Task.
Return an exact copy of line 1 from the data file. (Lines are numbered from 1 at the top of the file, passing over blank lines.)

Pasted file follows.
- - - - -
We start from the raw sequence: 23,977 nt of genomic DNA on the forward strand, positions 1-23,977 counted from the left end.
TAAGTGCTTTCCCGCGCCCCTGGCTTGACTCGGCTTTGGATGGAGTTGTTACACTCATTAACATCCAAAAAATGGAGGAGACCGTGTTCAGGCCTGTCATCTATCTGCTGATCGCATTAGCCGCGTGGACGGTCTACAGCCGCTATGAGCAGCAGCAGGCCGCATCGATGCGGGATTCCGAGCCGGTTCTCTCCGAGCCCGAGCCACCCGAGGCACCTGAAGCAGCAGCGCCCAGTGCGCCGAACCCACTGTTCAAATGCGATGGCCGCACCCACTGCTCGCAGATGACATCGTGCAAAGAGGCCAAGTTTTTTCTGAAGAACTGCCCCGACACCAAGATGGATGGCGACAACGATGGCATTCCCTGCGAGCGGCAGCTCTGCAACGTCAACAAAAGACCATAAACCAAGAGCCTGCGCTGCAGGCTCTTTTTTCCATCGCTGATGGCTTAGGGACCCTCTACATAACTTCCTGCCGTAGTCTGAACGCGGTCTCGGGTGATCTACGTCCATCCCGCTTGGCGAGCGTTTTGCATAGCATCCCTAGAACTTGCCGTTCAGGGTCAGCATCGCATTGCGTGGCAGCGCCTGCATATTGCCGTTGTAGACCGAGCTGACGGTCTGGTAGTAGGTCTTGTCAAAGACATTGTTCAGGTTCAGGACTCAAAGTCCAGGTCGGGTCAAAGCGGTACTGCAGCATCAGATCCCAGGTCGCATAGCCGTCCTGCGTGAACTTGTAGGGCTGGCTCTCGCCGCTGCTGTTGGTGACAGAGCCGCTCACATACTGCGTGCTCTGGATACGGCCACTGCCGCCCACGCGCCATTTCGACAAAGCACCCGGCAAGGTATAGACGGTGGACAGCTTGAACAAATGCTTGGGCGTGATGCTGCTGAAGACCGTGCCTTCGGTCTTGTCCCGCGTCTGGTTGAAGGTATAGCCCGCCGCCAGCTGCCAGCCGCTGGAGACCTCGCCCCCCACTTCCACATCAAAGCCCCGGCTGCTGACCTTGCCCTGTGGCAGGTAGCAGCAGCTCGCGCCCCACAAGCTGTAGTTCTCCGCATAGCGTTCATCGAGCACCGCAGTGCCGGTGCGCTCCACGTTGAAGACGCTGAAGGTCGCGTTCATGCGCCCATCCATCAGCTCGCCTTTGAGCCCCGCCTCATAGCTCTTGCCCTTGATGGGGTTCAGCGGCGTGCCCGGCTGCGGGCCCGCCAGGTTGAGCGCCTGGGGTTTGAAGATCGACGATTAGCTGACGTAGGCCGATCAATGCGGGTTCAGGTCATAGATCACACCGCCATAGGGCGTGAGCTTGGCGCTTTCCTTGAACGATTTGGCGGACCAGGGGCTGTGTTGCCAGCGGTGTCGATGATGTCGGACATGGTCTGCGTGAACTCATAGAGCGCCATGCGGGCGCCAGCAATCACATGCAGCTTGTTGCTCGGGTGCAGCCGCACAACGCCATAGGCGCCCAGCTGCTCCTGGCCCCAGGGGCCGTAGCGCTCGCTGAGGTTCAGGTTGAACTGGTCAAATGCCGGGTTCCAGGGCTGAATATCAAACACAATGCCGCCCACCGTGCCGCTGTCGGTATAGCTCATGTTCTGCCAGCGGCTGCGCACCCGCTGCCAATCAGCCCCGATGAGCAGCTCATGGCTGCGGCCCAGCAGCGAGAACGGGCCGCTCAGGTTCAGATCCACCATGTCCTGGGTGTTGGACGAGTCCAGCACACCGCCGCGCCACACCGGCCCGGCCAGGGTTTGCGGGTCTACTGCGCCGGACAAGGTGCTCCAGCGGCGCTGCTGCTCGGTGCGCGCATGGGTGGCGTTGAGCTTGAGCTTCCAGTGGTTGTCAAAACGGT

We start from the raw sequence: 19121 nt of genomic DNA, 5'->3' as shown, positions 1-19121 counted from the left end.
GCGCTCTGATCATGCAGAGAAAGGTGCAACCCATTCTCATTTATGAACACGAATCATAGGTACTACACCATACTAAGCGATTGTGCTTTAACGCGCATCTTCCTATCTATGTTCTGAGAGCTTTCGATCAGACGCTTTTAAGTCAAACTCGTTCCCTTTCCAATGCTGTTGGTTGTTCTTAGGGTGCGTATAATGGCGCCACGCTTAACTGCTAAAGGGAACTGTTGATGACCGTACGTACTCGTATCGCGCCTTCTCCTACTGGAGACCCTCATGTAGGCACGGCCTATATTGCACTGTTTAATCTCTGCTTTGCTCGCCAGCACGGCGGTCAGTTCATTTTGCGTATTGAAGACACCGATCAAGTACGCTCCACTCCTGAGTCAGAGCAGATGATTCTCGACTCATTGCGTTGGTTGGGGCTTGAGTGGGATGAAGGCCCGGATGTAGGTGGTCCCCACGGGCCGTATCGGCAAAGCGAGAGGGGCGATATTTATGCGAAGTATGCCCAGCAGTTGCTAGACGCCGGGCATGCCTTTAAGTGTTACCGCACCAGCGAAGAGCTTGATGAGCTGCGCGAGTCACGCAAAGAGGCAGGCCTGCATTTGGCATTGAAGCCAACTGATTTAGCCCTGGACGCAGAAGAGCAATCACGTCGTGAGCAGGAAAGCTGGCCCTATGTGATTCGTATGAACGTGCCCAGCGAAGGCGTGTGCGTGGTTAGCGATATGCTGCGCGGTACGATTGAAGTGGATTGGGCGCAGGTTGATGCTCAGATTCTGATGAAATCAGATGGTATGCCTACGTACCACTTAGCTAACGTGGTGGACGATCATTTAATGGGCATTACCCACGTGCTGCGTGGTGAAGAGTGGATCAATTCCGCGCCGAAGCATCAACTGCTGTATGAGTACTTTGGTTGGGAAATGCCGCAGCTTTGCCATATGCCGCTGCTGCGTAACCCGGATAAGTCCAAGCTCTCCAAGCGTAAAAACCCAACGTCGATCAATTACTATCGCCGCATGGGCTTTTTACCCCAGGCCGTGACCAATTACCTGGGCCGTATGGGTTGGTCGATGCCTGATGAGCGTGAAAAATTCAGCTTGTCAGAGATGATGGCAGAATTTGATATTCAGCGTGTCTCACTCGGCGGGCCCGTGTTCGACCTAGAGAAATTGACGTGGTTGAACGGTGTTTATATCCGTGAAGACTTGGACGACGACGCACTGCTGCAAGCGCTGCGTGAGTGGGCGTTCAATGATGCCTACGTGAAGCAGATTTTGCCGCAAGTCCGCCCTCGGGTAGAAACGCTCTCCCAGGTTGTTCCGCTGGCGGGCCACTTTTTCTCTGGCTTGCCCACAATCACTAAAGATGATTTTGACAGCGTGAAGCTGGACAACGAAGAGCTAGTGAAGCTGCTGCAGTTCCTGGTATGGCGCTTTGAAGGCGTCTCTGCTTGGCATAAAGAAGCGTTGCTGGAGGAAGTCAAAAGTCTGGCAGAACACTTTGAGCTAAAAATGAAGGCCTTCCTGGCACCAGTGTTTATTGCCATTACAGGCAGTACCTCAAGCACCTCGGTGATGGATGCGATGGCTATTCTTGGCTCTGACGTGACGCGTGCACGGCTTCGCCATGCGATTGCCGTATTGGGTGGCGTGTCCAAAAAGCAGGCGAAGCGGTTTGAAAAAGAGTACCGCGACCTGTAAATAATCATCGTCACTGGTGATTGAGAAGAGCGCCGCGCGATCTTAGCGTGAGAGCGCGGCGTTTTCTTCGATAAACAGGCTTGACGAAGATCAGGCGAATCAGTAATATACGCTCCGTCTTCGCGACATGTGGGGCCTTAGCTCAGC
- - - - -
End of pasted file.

We start from the raw sequence: 23,977 nt of genomic DNA on the forward strand, positions 1-23,977 counted from the left end.